It might be inconvenient, but you know maintaining your car is better than risking a major, expensive breakdown. Plus, if you don’t maintain it, the resale value plummets.
So you bring it in for service.
With a car, the cost vs. benefit of being proactive is painfully obvious.
With a mortgage approval, the cost of poor preparation is not so obvious.
But what I’ve found—after years of underwriting and negotiating mortgages—is that many homebuyers are forced to react to preventable issues with their mortgage application because they’re not prepared ahead of time.
At best, this lack of preparation costs them a higher interest rate. At worst, it prevents them from landing their dream home.
To help you avoid either scenario and understand the benefits of preparing your finances for a mortgage, I’m going to first provide an overview of the underwriting process. Then, I’ll walk through the three key factors that mortgage underwriters evaluate.
By understanding how underwriters evaluate you, you’ll begin to see the many benefits of being a proactive borrower. You’ll also gain a better understanding of what you need to do before applying for a mortgage. So read on.
Mortgage Underwriting Process Overview
A mortgage underwriter will evaluate your credit profile, your existing assets, and your income. How they evaluate these factors varies slightly from lender to lender. That said, the evaluation—whether it’s for a jumbo or conventional loan—will generally adhere to guidelines set by Fannie Mae and Freddie Mac.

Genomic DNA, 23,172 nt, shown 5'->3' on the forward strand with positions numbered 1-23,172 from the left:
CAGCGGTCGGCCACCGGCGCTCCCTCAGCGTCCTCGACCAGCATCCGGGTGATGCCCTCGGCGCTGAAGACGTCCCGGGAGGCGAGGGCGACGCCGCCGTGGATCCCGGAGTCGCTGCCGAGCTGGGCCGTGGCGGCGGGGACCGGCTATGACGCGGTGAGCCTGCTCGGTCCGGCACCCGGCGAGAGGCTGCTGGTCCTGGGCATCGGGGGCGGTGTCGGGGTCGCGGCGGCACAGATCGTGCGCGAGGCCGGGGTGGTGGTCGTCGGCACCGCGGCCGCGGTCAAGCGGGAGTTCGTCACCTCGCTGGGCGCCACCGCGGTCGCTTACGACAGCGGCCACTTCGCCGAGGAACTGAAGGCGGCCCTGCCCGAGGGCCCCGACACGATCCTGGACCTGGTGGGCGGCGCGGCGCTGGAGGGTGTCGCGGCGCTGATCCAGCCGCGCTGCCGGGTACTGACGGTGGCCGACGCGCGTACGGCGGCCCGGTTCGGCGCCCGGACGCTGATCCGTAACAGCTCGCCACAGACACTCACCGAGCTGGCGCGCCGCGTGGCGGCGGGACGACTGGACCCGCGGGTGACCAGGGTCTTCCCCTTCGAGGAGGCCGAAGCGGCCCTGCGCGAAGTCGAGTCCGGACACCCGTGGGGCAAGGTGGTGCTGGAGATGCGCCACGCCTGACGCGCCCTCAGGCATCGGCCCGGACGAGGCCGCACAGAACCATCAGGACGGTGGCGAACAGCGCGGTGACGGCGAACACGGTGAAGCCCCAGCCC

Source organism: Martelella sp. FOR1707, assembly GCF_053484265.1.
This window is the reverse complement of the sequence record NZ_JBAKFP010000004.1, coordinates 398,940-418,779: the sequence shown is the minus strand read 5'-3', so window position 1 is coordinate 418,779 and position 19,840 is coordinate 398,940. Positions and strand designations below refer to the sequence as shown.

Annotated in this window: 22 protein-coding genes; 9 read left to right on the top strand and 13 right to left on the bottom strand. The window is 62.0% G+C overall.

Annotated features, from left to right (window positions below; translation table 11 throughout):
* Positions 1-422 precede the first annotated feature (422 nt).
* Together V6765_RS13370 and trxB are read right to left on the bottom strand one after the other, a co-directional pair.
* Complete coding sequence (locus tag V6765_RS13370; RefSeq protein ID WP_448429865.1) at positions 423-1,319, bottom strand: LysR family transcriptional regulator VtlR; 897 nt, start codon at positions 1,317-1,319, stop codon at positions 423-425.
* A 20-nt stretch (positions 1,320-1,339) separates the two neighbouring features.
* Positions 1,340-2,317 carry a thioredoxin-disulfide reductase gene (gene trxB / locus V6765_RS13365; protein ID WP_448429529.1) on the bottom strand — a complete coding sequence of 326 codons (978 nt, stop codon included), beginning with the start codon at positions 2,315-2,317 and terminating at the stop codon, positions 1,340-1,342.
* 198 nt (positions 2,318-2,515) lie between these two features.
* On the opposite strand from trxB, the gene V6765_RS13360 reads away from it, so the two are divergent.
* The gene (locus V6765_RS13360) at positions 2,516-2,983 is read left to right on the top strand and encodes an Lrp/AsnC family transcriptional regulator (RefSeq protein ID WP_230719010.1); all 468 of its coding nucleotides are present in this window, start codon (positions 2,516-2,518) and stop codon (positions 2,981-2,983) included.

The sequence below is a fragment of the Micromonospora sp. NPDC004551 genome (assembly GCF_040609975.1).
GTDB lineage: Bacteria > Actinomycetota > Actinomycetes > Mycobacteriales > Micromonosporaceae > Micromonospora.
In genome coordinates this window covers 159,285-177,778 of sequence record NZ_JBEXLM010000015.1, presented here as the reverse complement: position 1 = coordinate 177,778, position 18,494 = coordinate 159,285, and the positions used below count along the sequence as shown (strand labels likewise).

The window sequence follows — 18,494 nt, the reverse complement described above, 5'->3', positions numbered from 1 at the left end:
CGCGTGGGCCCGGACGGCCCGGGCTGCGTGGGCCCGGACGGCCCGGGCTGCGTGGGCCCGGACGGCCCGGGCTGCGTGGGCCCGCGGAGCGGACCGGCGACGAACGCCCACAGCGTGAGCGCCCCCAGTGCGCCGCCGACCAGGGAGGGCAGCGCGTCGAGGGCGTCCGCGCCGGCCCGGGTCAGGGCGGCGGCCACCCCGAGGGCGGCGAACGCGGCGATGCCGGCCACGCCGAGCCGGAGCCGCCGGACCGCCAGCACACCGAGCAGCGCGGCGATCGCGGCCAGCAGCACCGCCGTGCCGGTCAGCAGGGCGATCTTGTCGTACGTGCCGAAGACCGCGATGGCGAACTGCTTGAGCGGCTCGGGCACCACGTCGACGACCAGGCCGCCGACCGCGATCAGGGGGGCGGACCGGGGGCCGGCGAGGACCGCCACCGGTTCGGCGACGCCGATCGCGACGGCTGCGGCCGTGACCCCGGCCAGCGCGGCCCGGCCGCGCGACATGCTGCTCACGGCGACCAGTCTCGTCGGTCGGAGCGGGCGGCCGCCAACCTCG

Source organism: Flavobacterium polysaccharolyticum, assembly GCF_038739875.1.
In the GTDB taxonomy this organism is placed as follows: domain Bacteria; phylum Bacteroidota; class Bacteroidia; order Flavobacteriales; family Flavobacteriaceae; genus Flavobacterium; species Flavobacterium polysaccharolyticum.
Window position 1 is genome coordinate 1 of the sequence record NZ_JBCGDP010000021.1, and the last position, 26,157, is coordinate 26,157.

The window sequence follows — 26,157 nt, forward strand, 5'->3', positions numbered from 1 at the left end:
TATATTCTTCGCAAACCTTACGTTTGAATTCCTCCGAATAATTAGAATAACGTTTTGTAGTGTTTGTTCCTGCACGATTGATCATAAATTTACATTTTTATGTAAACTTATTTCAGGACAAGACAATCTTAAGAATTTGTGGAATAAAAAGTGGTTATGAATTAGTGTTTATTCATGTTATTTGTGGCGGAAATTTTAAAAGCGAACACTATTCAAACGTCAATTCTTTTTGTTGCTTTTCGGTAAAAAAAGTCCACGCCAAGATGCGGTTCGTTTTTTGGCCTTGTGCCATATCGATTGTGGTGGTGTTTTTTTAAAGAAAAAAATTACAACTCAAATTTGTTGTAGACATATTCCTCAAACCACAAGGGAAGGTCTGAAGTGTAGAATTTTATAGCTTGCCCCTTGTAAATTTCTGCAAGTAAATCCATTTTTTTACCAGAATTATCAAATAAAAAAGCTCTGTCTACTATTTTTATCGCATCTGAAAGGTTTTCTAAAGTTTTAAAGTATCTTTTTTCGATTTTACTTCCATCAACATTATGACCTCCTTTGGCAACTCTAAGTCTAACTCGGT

The key to preparing effectively for a mortgage approval is understanding how potential lenders are going to evaluate your credit, assets, and income.
The Credit Evaluation Process
Despite what many borrowers think, you can take measures to prepare your credit for review. But only if you do so at least 30 days before you start to write offers. At a minimum, you should be aware of what your mortgage credit score is.
As we explained in a post about the basics of mortgage credit, mortgage lenders use a different model than the common consumer credit scoring model.
Not knowing what your mortgage credit score is ahead of time can lead to last-minute surprises. And you don’t want any surprises when it comes to your credit score—even if it only causes a small rate hike, that extra interest expense will add up over the course of your loan.